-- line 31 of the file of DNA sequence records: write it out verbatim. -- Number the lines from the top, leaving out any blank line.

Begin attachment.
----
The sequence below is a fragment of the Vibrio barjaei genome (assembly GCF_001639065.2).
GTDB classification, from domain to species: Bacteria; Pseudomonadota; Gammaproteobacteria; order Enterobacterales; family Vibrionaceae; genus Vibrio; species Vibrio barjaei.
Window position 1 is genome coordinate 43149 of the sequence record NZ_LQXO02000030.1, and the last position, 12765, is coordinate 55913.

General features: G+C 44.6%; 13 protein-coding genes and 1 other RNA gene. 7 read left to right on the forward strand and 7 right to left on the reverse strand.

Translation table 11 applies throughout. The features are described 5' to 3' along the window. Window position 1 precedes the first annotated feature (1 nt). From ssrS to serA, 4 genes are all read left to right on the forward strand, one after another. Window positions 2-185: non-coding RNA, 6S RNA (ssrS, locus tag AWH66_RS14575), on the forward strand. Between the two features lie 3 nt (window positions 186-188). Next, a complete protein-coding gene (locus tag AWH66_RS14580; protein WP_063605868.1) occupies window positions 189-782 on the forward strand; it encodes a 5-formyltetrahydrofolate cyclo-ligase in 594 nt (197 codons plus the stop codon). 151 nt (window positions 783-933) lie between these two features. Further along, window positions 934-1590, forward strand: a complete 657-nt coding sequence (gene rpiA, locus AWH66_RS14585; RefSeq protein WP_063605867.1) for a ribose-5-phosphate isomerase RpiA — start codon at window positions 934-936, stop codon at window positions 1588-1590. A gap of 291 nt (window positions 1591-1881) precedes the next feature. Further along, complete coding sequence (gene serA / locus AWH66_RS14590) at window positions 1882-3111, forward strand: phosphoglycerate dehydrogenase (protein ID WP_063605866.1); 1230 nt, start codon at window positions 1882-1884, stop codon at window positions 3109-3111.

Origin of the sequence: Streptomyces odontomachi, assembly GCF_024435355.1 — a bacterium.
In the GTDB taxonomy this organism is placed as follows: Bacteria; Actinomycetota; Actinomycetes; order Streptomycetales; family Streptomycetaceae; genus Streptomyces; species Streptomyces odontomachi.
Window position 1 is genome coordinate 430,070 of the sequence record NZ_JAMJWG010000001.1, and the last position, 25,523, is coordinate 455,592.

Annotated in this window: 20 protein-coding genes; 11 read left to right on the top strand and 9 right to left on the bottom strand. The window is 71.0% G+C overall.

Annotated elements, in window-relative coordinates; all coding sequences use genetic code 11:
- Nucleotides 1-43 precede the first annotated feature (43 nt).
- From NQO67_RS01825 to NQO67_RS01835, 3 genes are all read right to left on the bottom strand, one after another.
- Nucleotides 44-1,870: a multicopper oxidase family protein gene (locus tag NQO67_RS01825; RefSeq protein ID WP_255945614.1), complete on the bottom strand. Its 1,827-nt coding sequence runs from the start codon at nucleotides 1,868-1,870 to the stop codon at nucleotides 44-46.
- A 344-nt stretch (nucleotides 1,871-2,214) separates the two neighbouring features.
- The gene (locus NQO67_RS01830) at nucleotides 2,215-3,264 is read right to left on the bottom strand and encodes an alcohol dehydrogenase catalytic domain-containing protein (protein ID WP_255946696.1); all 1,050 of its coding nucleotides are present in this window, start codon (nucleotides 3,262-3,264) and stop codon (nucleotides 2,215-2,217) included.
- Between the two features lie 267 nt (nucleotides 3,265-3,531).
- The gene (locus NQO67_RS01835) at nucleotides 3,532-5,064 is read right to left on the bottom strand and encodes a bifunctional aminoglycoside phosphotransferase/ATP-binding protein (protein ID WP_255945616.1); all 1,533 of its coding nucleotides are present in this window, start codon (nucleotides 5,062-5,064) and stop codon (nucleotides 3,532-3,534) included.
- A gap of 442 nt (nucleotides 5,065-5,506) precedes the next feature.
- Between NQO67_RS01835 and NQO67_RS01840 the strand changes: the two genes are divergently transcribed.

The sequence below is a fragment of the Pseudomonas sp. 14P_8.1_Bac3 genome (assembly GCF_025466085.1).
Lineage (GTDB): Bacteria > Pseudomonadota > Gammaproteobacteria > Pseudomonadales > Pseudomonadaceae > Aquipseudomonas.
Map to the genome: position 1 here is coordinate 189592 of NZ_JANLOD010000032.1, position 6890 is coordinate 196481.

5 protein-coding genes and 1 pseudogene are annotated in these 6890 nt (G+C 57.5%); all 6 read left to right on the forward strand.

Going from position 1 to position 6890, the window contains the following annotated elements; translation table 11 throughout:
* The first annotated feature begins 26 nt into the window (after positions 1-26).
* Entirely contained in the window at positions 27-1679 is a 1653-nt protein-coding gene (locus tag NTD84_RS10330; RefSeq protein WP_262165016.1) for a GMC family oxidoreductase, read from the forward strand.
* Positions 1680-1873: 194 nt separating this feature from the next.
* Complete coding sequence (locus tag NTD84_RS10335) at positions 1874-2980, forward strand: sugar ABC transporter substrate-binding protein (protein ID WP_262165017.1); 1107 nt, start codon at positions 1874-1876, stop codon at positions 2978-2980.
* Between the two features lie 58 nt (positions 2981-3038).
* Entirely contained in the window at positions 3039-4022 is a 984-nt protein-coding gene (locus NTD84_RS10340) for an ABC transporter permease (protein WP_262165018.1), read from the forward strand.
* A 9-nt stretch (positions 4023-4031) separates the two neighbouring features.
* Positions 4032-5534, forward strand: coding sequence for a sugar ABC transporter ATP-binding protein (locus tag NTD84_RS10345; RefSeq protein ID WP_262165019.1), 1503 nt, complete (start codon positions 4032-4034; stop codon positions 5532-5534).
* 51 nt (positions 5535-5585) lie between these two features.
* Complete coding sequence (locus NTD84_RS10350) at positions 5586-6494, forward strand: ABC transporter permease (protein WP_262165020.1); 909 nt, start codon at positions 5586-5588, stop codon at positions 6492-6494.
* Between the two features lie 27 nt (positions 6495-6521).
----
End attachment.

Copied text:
* A 9-nt stretch (positions 4023-4031) separates the two neighbouring features.